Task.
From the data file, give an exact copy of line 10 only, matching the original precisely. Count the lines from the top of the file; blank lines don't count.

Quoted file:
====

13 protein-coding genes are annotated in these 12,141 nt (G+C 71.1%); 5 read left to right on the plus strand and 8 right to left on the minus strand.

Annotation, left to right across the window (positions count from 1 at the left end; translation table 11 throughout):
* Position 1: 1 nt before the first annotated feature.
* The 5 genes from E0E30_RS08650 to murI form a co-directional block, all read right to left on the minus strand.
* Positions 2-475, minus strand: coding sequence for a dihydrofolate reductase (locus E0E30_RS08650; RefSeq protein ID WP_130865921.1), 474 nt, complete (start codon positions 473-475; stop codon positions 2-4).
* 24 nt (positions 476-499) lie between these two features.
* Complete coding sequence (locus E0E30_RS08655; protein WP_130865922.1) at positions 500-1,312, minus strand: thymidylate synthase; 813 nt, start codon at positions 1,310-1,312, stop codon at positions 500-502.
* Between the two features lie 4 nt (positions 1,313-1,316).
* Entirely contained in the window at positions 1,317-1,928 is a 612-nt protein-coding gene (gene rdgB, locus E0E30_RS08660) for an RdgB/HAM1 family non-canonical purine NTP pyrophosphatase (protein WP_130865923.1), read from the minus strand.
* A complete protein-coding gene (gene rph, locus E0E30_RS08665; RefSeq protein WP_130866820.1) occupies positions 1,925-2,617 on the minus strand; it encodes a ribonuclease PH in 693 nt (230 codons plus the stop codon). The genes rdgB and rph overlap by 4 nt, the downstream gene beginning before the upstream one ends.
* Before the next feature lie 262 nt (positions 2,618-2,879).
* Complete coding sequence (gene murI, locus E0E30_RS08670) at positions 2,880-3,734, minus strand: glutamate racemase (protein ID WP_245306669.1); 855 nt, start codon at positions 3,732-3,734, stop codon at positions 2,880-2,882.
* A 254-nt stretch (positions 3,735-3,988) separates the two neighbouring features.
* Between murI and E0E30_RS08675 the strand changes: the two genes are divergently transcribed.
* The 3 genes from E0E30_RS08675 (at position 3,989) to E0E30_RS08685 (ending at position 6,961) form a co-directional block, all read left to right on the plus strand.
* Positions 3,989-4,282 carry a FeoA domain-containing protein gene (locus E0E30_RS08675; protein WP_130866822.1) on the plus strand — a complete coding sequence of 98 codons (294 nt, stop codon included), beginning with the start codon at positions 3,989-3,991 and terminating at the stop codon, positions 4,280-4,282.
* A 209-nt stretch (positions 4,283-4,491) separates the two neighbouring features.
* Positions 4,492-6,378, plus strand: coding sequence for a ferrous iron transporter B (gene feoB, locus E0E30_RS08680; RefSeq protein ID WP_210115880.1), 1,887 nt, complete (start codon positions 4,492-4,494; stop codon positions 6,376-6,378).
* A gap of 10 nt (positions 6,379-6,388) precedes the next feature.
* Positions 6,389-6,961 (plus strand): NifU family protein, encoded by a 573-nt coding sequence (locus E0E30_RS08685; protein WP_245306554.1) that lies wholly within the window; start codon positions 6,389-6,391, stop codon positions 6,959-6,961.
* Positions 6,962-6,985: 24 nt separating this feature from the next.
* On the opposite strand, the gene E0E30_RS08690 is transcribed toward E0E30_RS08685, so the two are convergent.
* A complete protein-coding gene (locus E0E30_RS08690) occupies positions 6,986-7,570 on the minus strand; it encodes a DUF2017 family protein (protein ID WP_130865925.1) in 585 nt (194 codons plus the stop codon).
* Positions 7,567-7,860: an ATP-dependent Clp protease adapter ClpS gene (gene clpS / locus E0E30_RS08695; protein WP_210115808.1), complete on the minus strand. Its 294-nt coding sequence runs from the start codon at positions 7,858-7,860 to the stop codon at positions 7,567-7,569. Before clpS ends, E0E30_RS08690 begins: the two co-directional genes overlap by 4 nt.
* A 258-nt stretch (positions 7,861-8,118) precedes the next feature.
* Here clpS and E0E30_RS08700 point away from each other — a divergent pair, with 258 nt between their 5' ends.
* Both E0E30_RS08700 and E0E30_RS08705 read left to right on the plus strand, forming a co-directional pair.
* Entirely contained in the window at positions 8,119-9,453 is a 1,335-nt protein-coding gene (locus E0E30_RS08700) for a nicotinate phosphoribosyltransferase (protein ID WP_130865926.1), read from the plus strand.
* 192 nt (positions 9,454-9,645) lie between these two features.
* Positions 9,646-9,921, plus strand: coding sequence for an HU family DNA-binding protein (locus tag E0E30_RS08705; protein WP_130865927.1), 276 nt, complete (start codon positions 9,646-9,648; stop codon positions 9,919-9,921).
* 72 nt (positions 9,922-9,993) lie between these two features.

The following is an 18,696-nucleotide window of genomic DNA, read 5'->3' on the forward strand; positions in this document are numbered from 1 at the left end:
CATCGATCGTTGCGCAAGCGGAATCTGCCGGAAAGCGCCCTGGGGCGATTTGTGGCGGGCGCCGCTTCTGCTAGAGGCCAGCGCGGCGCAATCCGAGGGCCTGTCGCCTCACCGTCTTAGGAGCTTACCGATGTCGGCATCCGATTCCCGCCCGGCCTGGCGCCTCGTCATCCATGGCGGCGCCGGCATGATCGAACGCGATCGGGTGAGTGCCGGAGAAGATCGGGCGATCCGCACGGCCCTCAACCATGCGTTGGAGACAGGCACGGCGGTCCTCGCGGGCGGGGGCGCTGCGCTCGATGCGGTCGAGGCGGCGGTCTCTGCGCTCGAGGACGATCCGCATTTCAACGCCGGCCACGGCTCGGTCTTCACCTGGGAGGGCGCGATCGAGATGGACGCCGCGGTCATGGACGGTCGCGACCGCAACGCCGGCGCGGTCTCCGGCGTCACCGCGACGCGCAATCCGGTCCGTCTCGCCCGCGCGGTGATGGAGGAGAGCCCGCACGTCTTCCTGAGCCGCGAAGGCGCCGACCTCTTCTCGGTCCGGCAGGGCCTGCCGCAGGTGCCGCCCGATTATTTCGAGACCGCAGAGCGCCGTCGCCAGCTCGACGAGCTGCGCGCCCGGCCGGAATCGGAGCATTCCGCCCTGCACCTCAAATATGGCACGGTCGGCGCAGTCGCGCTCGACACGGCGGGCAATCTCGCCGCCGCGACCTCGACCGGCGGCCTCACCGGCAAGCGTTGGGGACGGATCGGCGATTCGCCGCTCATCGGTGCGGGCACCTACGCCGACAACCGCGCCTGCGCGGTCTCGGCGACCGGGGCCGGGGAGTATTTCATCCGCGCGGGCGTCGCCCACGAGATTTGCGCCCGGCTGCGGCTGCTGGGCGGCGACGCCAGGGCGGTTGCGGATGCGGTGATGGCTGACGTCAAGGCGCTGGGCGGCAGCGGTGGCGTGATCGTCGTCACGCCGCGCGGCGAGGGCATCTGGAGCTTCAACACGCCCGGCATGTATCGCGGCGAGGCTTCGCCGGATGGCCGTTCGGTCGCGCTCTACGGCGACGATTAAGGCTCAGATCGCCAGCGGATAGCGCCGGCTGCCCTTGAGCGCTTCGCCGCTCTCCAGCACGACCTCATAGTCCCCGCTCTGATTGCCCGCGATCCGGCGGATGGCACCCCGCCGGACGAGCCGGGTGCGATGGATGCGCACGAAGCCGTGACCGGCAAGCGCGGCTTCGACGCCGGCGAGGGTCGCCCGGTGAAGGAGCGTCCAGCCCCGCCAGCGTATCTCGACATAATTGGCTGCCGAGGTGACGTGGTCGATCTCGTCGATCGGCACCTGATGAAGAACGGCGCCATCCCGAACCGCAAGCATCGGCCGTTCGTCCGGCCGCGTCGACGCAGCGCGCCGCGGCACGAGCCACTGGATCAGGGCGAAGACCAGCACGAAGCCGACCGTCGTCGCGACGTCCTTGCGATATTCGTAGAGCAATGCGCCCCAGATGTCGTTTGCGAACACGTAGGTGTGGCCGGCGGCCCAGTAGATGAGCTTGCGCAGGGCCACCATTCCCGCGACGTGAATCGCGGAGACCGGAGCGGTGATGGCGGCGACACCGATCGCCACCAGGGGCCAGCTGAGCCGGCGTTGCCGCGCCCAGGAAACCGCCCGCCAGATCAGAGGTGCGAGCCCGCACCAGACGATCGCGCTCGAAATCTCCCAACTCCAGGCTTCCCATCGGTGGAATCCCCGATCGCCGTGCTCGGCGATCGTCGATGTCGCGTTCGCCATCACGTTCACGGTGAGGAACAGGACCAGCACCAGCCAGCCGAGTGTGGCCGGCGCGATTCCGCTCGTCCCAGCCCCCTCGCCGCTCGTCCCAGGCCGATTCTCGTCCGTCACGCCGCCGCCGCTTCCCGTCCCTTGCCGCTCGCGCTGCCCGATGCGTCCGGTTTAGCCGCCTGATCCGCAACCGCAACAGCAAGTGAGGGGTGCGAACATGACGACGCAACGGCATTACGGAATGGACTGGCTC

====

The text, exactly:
* A complete protein-coding gene (gene rph, locus E0E30_RS08665; RefSeq protein WP_130866820.1) occupies positions 1,925-2,617 on the minus strand; it encodes a ribonuclease PH in 693 nt (230 codons plus the stop codon). The genes rdgB and rph overlap by 4 nt, the downstream gene beginning before the upstream one ends.